I’ve totted up the number of posts I’ve written about the BBC Proms this year. I thought it was enough for a book. At best its a novella. And even that’s assuming someone would buy it and be interested enough to read it. That may seem like negativity on my part. It’s not intended that way. It’s just a reflection of the thoughts in my head as I write. What good is a diary if its not an authentic reflection of the author?
My memory of this year’s Proms season is that its triggered all sorts of negativity thinking and a good deal of pissing and moaning on my part. I could be wrong. I hope so. I know I set out saying I wanted to give air to the things I wouldn’t normally say out loud. I think I’ve done that. I’m just not sure its necessarily left me in a good place doing so. But as the season approaches its nominal end (there are still a month’s worth of concerts to catch up on I’m sure) I’m looking forward to reading back what I have posted. The Proms as one big reflecting-back exercise. Interesting.
The Berlin Philharmonic’s two-night appearance has whipped London into a frenzy. Kind of. Saw a lot of stuff on Twitter about it. One critic proclaimed that one of their performances was the finest he’d heard since X – where X refers to a year, a conductor and, presumably, an entirely different concert hall. I don’t understand why you’d even say that about a concert. It reads like an official announcement from the Critics Circle “because I say so, we can all conclude it was brilliant”. If not that then there’s a hint of showing off your prior knowledge, or your ability to recall a concert others may not remember and even fewer attended. Virtue signalling. There’s a lot of it about. I’ve spent the past twenty-fours trying to work out whether it was the same critic I saw fall asleep in an LSO concert at the Barbican with his notebook on his lap.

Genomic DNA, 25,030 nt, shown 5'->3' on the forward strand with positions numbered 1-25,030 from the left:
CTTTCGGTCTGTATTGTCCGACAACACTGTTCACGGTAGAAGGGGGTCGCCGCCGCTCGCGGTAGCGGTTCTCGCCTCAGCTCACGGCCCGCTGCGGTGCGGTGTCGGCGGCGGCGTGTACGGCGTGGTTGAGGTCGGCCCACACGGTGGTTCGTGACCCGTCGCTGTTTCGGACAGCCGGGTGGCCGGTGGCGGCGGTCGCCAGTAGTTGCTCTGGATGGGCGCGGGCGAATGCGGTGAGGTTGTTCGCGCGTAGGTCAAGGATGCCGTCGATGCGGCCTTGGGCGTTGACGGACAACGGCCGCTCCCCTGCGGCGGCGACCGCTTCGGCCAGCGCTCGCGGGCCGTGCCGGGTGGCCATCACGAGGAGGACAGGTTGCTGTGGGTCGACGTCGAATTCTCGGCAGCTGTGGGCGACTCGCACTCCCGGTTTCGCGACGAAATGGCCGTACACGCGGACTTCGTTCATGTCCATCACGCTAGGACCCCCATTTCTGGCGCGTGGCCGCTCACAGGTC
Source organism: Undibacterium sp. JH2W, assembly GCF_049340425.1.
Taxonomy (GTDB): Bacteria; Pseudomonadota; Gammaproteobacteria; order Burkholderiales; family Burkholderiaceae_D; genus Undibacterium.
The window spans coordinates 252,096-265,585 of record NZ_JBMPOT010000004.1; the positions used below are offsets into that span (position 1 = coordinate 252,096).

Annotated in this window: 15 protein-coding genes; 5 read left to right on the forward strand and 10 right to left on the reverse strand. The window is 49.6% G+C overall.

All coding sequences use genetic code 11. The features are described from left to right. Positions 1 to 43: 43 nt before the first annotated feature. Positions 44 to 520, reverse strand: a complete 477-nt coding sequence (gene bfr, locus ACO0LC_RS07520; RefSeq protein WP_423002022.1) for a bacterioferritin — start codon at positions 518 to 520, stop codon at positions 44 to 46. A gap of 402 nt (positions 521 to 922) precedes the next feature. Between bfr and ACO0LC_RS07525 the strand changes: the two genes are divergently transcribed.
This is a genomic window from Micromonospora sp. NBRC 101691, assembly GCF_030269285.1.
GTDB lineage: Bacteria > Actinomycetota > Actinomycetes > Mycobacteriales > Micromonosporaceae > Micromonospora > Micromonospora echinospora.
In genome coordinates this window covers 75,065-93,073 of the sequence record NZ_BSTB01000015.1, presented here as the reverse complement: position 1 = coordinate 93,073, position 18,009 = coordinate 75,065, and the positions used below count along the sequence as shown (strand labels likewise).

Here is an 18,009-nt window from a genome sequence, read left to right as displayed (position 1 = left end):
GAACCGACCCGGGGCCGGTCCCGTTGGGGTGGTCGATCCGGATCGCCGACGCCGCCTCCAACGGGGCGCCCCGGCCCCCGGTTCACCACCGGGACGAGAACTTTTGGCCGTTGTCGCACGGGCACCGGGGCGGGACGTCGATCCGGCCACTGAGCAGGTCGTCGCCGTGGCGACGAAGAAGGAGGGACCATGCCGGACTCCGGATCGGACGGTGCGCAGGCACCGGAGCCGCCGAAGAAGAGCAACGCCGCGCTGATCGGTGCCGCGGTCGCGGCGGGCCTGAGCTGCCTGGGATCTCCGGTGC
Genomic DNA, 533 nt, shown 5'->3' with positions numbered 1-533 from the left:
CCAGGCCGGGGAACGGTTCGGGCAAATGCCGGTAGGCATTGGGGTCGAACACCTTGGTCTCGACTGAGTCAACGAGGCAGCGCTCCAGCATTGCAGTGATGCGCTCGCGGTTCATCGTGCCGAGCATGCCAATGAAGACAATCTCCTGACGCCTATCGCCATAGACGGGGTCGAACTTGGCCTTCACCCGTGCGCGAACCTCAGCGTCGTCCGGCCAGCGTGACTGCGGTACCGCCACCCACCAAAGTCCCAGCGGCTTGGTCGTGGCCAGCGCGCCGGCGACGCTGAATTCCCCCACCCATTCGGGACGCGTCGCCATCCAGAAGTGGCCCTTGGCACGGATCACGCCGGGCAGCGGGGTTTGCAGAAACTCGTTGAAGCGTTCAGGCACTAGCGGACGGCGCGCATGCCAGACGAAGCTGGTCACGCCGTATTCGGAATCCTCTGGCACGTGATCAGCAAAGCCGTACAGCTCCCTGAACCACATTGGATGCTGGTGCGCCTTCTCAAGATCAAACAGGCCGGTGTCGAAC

Radio 3 presenter Martin Handley was clearly excited by Yuja Wang’s blistering performance of the Prokofiev Piano Concerto on day one – I could hear it in his voice. This isn’t in itself a bad thing – though I’m still having to get used to the undeniable shift away from the presenter as concert reporter (and therefore adopting a neutral stance in relation to proceedings on stage) to wannabe active participant. Some almost pull it off with jocular enthusiasm, others miss the mark with unchecked self-indulgence. Martin Handley amongst a handful of others successfully treads the fine line between both.
And it was difficult to do anything else but go with the crowd after the Prokofiev Piano Concerto. A sparkling showstopper that quite rightly prompted the crowd to whoop with appreciation at the end. But it was Strauss’ Don Juan from the second Berlin Phil appearance, and Death and Transfiguration, that grabbed my attention. The woodwind in particular: as near perfection as I think you could get. Not a section of individual instruments but a group sounding as one voice. Delicate articulation. Precisely placed notes. Nothing awkward. Makes Igor Toronyi-Lalic’s clickbaity pronouncement about the Budapest Festival Orchestra look decidedly oafish in comparison.
Wasn’t entirely convinced about Beethoven 7 in the second half of the second Berlin Phil gig – a bit too prompt for my tastes, though it was very interesting to hear dramatic dynamic contrasts in sections I’d never heard them before. I always want the second movement to languish a little more. The marked shifts in speed in the last movement transformed something familiar into an arresting experience. I may need to listen to the entire thing to be completely bought in though the timpani part and the grinding bass line in the final bars of the last movement are electrifying.
Listened back to Mahler 3 from the Boston
Mahler has taken on a new significance this year. Quite unexpectedly, an old school friend who I’ve reconnected with a few years back when I was at the BBC, ended up hearing Mahler for the first time this season. She explained how she was ‘blown away’ by Mahler 5. I remember the same feeling when I first ‘got Mahler’ – music that insists on the listener adopting an entirely different approach from any other music, I’ve always thought. Almost as though the listener has to surrender to everything and be a part of whatever is being performed. There is a blissful sense of abandon whenever I hear a Mahler symphony now. And this year, I discover that someone from school has had a similar transformative experience listening to Mahler’s music. That creates an additional layer of loveliness on the whole experience – a strange connection with a friend embarking on a similar journey I did a few years back.